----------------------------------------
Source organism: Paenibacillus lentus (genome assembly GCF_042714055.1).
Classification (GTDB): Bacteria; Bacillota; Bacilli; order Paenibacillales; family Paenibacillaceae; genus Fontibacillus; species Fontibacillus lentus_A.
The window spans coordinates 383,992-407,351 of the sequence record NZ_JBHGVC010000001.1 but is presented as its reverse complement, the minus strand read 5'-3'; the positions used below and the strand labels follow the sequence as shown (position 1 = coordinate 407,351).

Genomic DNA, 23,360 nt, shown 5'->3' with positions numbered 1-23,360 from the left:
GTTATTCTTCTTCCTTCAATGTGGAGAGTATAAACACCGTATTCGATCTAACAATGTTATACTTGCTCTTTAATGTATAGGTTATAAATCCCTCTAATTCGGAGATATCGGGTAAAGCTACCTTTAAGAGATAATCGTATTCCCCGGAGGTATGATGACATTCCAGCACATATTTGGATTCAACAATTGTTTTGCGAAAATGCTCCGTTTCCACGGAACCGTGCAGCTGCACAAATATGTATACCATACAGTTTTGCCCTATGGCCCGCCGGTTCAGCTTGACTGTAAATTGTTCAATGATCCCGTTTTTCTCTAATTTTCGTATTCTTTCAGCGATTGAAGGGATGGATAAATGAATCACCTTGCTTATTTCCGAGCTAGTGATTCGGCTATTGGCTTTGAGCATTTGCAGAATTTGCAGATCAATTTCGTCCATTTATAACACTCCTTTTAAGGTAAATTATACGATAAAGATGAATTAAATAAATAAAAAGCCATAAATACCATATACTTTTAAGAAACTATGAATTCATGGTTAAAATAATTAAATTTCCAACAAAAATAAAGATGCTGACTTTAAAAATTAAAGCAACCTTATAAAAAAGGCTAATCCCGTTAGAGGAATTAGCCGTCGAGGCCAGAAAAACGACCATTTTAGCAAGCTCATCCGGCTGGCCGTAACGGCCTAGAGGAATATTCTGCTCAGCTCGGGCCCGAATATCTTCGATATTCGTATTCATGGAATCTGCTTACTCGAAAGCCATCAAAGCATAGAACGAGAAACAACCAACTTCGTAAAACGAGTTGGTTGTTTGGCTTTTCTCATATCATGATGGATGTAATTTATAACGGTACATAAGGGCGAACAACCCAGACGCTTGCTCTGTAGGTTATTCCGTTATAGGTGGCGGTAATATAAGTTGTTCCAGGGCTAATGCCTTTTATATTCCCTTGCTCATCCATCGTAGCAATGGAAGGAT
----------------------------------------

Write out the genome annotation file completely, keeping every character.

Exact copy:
Source organism: Paenibacillus lentus (genome assembly GCF_042714055.1).
Classification (GTDB): Bacteria; Bacillota; Bacilli; order Paenibacillales; family Paenibacillaceae; genus Fontibacillus; species Fontibacillus lentus_A.
The window spans coordinates 383,992-407,351 of the sequence record NZ_JBHGVC010000001.1 but is presented as its reverse complement, the minus strand read 5'-3'; the positions used below and the strand labels follow the sequence as shown (position 1 = coordinate 407,351).

Genomic DNA, 23,360 nt, shown 5'->3' with positions numbered 1-23,360 from the left:
GTTATTCTTCTTCCTTCAATGTGGAGAGTATAAACACCGTATTCGATCTAACAATGTTATACTTGCTCTTTAATGTATAGGTTATAAATCCCTCTAATTCGGAGATATCGGGTAAAGCTACCTTTAAGAGATAATCGTATTCCCCGGAGGTATGATGACATTCCAGCACATATTTGGATTCAACAATTGTTTTGCGAAAATGCTCCGTTTCCACGGAACCGTGCAGCTGCACAAATATGTATACCATACAGTTTTGCCCTATGGCCCGCCGGTTCAGCTTGACTGTAAATTGTTCAATGATCCCGTTTTTCTCTAATTTTCGTATTCTTTCAGCGATTGAAGGGATGGATAAATGAATCACCTTGCTTATTTCCGAGCTAGTGATTCGGCTATTGGCTTTGAGCATTTGCAGAATTTGCAGATCAATTTCGTCCATTTATAACACTCCTTTTAAGGTAAATTATACGATAAAGATGAATTAAATAAATAAAAAGCCATAAATACCATATACTTTTAAGAAACTATGAATTCATGGTTAAAATAATTAAATTTCCAACAAAAATAAAGATGCTGACTTTAAAAATTAAAGCAACCTTATAAAAAAGGCTAATCCCGTTAGAGGAATTAGCCGTCGAGGCCAGAAAAACGACCATTTTAGCAAGCTCATCCGGCTGGCCGTAACGGCCTAGAGGAATATTCTGCTCAGCTCGGGCCCGAATATCTTCGATATTCGTATTCATGGAATCTGCTTACTCGAAAGCCATCAAAGCATAGAACGAGAAACAACCAACTTCGTAAAACGAGTTGGTTGTTTGGCTTTTCTCATATCATGATGGATGTAATTTATAACGGTACATAAGGGCGAACAACCCAGACGCTTGCTCTGTAGGTTATTCCGTTATAGGTGGCGGTAATATAAGTTGTTCCAGGGCTAATGCCTTTTATATTCCCTTGCTCATCCATCGTAGCAATGGAAGGAT